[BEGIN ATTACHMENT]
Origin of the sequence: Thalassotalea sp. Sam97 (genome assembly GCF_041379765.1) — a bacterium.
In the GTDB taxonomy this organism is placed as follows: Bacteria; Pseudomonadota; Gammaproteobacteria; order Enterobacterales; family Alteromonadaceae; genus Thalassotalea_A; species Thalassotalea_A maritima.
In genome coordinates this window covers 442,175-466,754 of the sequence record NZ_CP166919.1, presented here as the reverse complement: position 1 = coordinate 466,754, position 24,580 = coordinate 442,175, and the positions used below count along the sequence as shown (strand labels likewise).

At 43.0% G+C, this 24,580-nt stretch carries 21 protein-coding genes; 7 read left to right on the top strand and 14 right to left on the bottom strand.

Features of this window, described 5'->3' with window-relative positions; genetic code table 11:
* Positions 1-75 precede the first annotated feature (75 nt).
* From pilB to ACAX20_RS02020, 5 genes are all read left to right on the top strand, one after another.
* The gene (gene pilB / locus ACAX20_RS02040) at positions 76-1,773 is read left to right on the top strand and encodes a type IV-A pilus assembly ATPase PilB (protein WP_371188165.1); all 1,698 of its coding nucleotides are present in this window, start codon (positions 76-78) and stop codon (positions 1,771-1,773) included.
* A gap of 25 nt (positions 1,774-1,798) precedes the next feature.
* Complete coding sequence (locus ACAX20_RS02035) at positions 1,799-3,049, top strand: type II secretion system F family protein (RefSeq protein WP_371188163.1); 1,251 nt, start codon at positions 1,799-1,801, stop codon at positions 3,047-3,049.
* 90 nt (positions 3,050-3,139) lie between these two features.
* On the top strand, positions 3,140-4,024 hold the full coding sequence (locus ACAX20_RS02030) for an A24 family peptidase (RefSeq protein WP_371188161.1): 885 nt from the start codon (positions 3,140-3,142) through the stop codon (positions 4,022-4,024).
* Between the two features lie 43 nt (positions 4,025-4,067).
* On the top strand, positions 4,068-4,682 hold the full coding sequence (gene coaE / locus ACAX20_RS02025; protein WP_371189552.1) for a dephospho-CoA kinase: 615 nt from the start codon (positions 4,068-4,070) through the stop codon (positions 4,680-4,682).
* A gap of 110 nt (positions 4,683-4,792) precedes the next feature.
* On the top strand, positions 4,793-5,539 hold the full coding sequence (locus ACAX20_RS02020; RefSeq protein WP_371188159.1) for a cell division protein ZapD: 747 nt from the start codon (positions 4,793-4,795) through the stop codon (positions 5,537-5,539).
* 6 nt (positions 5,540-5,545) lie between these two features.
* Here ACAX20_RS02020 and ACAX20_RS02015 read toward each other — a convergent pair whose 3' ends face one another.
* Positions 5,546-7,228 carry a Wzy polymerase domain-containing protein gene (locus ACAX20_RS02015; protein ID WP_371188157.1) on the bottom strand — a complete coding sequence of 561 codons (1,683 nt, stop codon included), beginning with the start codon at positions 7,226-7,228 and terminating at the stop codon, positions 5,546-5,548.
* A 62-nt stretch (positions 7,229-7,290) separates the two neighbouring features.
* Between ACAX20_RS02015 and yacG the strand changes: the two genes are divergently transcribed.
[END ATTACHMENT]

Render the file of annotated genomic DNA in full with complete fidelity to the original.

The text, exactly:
Origin of the sequence: Thalassotalea sp. Sam97 (genome assembly GCF_041379765.1) — a bacterium.
In the GTDB taxonomy this organism is placed as follows: Bacteria; Pseudomonadota; Gammaproteobacteria; order Enterobacterales; family Alteromonadaceae; genus Thalassotalea_A; species Thalassotalea_A maritima.
In genome coordinates this window covers 442,175-466,754 of the sequence record NZ_CP166919.1, presented here as the reverse complement: position 1 = coordinate 466,754, position 24,580 = coordinate 442,175, and the positions used below count along the sequence as shown (strand labels likewise).

At 43.0% G+C, this 24,580-nt stretch carries 21 protein-coding genes; 7 read left to right on the top strand and 14 right to left on the bottom strand.

Features of this window, described 5'->3' with window-relative positions; genetic code table 11:
* Positions 1-75 precede the first annotated feature (75 nt).
* From pilB to ACAX20_RS02020, 5 genes are all read left to right on the top strand, one after another.
* The gene (gene pilB / locus ACAX20_RS02040) at positions 76-1,773 is read left to right on the top strand and encodes a type IV-A pilus assembly ATPase PilB (protein WP_371188165.1); all 1,698 of its coding nucleotides are present in this window, start codon (positions 76-78) and stop codon (positions 1,771-1,773) included.
* A gap of 25 nt (positions 1,774-1,798) precedes the next feature.
* Complete coding sequence (locus ACAX20_RS02035) at positions 1,799-3,049, top strand: type II secretion system F family protein (RefSeq protein WP_371188163.1); 1,251 nt, start codon at positions 1,799-1,801, stop codon at positions 3,047-3,049.
* 90 nt (positions 3,050-3,139) lie between these two features.
* On the top strand, positions 3,140-4,024 hold the full coding sequence (locus ACAX20_RS02030) for an A24 family peptidase (RefSeq protein WP_371188161.1): 885 nt from the start codon (positions 3,140-3,142) through the stop codon (positions 4,022-4,024).
* Between the two features lie 43 nt (positions 4,025-4,067).
* On the top strand, positions 4,068-4,682 hold the full coding sequence (gene coaE / locus ACAX20_RS02025; protein WP_371189552.1) for a dephospho-CoA kinase: 615 nt from the start codon (positions 4,068-4,070) through the stop codon (positions 4,680-4,682).
* A gap of 110 nt (positions 4,683-4,792) precedes the next feature.
* On the top strand, positions 4,793-5,539 hold the full coding sequence (locus ACAX20_RS02020; RefSeq protein WP_371188159.1) for a cell division protein ZapD: 747 nt from the start codon (positions 4,793-4,795) through the stop codon (positions 5,537-5,539).
* 6 nt (positions 5,540-5,545) lie between these two features.
* Here ACAX20_RS02020 and ACAX20_RS02015 read toward each other — a convergent pair whose 3' ends face one another.
* Positions 5,546-7,228 carry a Wzy polymerase domain-containing protein gene (locus ACAX20_RS02015; protein ID WP_371188157.1) on the bottom strand — a complete coding sequence of 561 codons (1,683 nt, stop codon included), beginning with the start codon at positions 7,226-7,228 and terminating at the stop codon, positions 5,546-5,548.
* A 62-nt stretch (positions 7,229-7,290) separates the two neighbouring features.
* Between ACAX20_RS02015 and yacG the strand changes: the two genes are divergently transcribed.